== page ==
case "-": result = number1 - number2; break;
           case "x": result = number1 * number2; break;
           case ":": result = number1 / number2; break;
           default:
               console.log("Invalid operator!");
               result = 0;
       }
	return result;
   	},
   	print: function (number1, operator, number2, result) {
    	console.log( number1 + ' ' + operator + ' ' + number2 + ' = ' + result );
   	}
}

Note: To simplify this example, if the operator is invalid the result is zero.

Create the main file app named ’4_modules.js’ and put this code:

var mymodule = require("./number_operation_md.js");
if(process.argv.length != 5) {
	console.log("Invalid number of parameters!");
	process.exit();
}
var num1 = parseInt(process.argv[2]);
var operator = process.argv[3];
var num2 = parseInt(process.argv[4]);
var result = mymodule.calculate(num1, operator, num2);
mymodule.print(num1, operator, num2, result);

Note: To load a module you need to call the function ‘require’ and pass in the filename.

To test the app run the following code:

$ node 4_modules.js
5 : 2 = 2.5

 

4.1. Using internal module

Node.js provides multiple modules that we can use in our application. I will give one example to show how to use them.

In the previously created module ‘number_operation_md.js’, we printed the result like this:

console.log( number1 + ' ' + operator + ' ' + number2 + ' = ' + result );

If we wanted to change the code to something more ‘correct’, like a printf in C, we can use  the  Node.js module ‘util’ and the function ‘format’, getting something like this:

console.log(util.format('%d %s %d = %d', number1, operator, number2, result));

To use this in our module we also need to add one line of code to load ‘util’ module:

var util = require('util');

 

5. File Handling: Write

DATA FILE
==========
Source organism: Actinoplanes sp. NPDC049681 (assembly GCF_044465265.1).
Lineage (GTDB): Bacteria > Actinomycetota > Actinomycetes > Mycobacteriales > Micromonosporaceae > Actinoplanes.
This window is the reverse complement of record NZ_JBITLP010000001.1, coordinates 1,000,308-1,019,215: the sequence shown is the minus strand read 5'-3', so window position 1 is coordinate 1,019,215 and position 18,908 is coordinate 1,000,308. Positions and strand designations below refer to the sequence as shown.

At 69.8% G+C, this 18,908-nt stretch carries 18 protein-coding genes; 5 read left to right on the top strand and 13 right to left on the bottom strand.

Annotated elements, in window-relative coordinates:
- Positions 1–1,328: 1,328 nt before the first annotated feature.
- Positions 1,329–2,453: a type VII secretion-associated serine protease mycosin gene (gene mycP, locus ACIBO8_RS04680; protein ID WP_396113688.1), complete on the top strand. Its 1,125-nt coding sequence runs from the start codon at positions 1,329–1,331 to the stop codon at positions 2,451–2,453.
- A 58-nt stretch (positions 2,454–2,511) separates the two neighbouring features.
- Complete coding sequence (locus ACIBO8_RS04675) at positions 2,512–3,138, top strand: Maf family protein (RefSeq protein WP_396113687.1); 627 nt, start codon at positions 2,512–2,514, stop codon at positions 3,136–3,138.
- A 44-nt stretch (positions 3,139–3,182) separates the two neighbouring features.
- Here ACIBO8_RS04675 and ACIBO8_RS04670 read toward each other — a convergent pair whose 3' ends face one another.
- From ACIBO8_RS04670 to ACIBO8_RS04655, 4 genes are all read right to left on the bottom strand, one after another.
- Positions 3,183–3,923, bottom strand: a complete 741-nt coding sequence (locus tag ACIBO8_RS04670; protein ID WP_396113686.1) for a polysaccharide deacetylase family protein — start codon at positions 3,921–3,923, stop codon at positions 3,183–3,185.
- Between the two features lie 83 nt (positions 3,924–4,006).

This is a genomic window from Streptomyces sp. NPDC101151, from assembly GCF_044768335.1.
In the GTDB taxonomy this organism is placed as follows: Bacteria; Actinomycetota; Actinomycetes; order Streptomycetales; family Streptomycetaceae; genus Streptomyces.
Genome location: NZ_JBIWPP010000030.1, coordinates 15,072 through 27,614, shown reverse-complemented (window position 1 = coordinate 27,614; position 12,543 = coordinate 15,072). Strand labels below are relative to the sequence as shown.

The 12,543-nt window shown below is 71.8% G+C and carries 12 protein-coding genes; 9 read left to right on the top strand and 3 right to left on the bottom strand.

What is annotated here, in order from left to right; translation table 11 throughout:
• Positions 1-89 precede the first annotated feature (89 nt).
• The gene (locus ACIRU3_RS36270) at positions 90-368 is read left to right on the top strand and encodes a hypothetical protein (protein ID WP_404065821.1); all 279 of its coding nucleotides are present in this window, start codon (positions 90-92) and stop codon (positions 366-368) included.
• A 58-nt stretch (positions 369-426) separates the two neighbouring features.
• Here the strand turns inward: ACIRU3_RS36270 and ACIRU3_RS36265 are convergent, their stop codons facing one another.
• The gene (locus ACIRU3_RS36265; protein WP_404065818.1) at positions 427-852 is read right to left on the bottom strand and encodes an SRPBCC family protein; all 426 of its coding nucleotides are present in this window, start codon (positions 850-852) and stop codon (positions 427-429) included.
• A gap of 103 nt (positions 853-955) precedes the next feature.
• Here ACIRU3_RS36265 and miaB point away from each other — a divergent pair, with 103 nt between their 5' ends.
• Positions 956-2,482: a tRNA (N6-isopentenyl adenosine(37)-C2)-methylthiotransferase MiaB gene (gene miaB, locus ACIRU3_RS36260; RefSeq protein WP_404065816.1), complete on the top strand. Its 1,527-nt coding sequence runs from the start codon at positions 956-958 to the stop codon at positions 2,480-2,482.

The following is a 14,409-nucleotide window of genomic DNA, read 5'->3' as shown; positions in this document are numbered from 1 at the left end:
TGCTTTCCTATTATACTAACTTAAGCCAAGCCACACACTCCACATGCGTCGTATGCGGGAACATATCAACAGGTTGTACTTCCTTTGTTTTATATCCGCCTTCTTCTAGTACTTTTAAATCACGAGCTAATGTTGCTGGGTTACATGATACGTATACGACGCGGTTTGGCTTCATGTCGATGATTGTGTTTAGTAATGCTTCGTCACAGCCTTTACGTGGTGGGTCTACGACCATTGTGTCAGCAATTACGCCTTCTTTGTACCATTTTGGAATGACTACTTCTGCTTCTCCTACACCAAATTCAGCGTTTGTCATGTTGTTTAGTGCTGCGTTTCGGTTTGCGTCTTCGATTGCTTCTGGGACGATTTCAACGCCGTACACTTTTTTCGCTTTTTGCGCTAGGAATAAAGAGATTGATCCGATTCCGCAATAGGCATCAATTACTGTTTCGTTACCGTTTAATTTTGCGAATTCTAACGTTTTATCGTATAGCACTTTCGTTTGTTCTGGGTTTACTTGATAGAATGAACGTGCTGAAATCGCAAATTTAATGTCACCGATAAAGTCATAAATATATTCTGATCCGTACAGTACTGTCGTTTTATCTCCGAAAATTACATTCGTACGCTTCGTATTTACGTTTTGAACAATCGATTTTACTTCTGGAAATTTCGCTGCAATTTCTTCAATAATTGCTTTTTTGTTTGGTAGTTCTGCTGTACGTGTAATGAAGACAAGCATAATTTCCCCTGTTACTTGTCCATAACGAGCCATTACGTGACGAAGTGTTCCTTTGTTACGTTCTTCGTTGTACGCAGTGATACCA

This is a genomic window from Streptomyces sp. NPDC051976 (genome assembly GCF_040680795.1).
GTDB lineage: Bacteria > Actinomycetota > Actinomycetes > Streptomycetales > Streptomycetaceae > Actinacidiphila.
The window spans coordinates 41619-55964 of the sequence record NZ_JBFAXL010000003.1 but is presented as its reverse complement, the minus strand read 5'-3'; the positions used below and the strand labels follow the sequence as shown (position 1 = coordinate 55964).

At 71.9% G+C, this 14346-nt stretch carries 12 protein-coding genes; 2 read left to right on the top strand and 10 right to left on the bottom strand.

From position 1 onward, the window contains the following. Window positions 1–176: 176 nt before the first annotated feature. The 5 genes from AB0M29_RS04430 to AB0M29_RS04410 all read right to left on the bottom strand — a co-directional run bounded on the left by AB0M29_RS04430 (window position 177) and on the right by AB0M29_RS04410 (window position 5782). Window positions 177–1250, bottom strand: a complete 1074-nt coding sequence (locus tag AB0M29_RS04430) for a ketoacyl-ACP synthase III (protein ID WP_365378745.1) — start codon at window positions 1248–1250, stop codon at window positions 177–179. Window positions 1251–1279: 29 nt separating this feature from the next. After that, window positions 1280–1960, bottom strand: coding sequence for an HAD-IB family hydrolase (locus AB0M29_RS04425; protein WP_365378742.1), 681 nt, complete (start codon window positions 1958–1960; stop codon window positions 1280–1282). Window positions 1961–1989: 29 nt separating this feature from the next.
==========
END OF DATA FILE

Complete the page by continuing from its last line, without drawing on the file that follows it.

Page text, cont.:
For handling files we will need to load ‘fs’ (file system) module. In this module all methods have two ways functions of operation: synchronous and asynchronous. The sync mode will be blocked until the file operation is over, while async mode will not block your app.

In the first file handling example we will write a text message in synchronous mode.

Create the file  ’5_file_write.js’ and put the code:

var fs = require('fs');
fs.writeFileSync('file_sync.txt', 'Byte&Code Rules!!');
console.log('The \'File file_sync.txt\' is saved!');

Running the app:

$ node 5_file_write.js
The 'File file_sync.txt' is saved!

After running this app it will create the ‘file temp_file_sync.txt’ with text:

$ cat temp_file_sync.txt

Byte&Code Rules!!
The sample example but written in async modes:

var message = 'Hello Byte&Code!';
fs.writeFile('file_async.txt', message, function (error) {
	if (error) throw error;
	console.log('The \'File file_async.txt\' is saved!');
});

Note: The last parameter of function ‘writeFile’ is a callback function, that is called when the file operation is over.

If you want, for example, to create a simple log file you can use the function ‘appendFile’. Example:

var message = new Date().toISOString() + ' > Byte&Code Developing Great Ideas!';
fs.appendFile('file.log', '\n' + message, function (err) {
	if (err) throw err;
	console.log('The \'' + message + '\' was appended to file file.log!');
});

Notes:

- new Date().toISOString() returns a string using the ISO standard

- Every time you run the code will added the message to the end of file.

 

6. File Handling: Read

To read a file in async mode you have the function ‘readFile’.

Create a file ’6_file_read.js’ and put the code:

var fs = require('fs');
fs.readFile('file_async.txt', function (err, content) {
	if (err) throw err;
  	console.log('File Content [file_async.txt]:\n' + content + '\n');
});

To read file on sync mode add this code in the end:

var fileContent = fs.readFileSync('file_sync.txt');
console.log('File Content [file_sync.txt]:\n' + fileContent + '\n');

Running this app on terminal:

$ node 6_file_read.js
File Content [file_sync.txt]:
Byte&Code Rules!!
File Content [file_async.txt]:
Hello Byte&Code!

Note: As you can see the first message is for sync operation and then comes message for async, but the code is in reverse order.